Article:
In this debut children’s picture book, the loss of a favorite balloon convinces a little boy that his job is to prepare other kids for similar disappointments.In Eyton’s offbeat tale, 4-year-old Athelstan receives his favorite birthday present: a balloon emblazoned with his name and the number 4. “It was big and purple with sparkles, and it had a giant elastic instead of a string, so that he could bounce it against his hand over and over again.” Athelstan goes to bed, but when he wakes up the next morning, he learns that his balloon is no more, as it developed a leak overnight. His parents try to explain why his balloon is gone, but Athelstan doesn’t understand. Finally, Dad ends the conversation by saying, “Balloons are all doomed. It’s just part of life.” For the next three years, the sight of balloons makes Athelstan sad, and he feels compelled to prepare other kids for the inevitable, because, he says, “there were a thousand ways a balloon could die”: They could float away up in the sky, for example, or big kids could steal them and let the helium out. And so, Eyton writes, with witty melancholy, “The balloonless years of Athelstan went by.” But the author also has an overarching message to convey in this appealing little slice-of-life tale, and he offers it with an appropriately light touch: A little boy acknowledges Athelstan’s earnest, well-meant warning about a balloon’s ephemeral nature by expressing his simple appreciation for the pleasure that a balloon brings him in the here and now. Mundt’s watercolor-and-ink illustrations, with their goofy characters and attention to understated detail, complement the story’s quirky approach.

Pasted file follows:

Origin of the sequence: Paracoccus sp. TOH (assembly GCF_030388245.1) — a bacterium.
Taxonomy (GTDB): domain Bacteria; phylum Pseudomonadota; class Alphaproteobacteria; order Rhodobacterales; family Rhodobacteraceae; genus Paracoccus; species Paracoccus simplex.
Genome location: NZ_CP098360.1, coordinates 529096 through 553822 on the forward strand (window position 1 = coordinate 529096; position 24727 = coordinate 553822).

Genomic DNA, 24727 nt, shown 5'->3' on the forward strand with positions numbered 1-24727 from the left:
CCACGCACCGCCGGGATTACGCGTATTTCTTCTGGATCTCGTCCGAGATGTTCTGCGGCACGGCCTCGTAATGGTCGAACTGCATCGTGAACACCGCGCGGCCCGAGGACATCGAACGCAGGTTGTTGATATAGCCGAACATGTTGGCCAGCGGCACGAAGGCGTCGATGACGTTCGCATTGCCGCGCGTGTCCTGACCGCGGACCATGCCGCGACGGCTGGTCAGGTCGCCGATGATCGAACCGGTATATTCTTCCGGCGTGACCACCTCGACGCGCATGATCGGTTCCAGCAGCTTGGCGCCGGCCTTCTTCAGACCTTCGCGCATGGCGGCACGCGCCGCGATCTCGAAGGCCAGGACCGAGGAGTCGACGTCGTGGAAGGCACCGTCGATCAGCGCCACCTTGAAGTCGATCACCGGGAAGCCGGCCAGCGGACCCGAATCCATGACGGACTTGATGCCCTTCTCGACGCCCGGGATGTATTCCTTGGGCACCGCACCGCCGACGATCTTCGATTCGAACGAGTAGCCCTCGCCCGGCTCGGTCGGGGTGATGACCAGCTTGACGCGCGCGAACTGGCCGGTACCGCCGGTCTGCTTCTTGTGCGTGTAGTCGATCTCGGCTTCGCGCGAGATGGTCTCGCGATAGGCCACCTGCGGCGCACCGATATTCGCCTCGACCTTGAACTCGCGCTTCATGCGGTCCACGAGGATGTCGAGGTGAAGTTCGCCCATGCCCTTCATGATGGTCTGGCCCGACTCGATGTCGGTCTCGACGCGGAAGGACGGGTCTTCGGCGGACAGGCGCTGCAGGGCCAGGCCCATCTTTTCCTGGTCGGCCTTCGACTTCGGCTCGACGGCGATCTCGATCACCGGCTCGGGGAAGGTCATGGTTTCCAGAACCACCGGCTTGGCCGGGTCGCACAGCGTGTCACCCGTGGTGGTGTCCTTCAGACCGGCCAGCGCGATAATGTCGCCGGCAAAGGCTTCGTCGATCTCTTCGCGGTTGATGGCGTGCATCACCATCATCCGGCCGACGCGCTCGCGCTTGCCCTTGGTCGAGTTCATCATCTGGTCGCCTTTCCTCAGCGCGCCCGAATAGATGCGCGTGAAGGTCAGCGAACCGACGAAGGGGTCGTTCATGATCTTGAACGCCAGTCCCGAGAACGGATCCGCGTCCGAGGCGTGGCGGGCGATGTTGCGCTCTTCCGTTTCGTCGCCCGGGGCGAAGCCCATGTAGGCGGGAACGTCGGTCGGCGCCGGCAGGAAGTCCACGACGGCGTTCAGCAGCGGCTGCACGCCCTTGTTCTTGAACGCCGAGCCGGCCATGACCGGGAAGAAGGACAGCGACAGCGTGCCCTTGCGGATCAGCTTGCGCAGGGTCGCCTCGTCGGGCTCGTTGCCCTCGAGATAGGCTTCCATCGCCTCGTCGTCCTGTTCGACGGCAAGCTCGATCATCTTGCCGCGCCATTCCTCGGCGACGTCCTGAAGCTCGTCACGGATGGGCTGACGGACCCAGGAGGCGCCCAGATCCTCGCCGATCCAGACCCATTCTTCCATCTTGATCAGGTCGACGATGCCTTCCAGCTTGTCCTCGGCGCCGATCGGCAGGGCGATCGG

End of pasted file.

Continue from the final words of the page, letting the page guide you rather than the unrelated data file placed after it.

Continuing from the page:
With gentle wit, this engaging picture book takes an original look at the value of appreciating what is rather than what might be.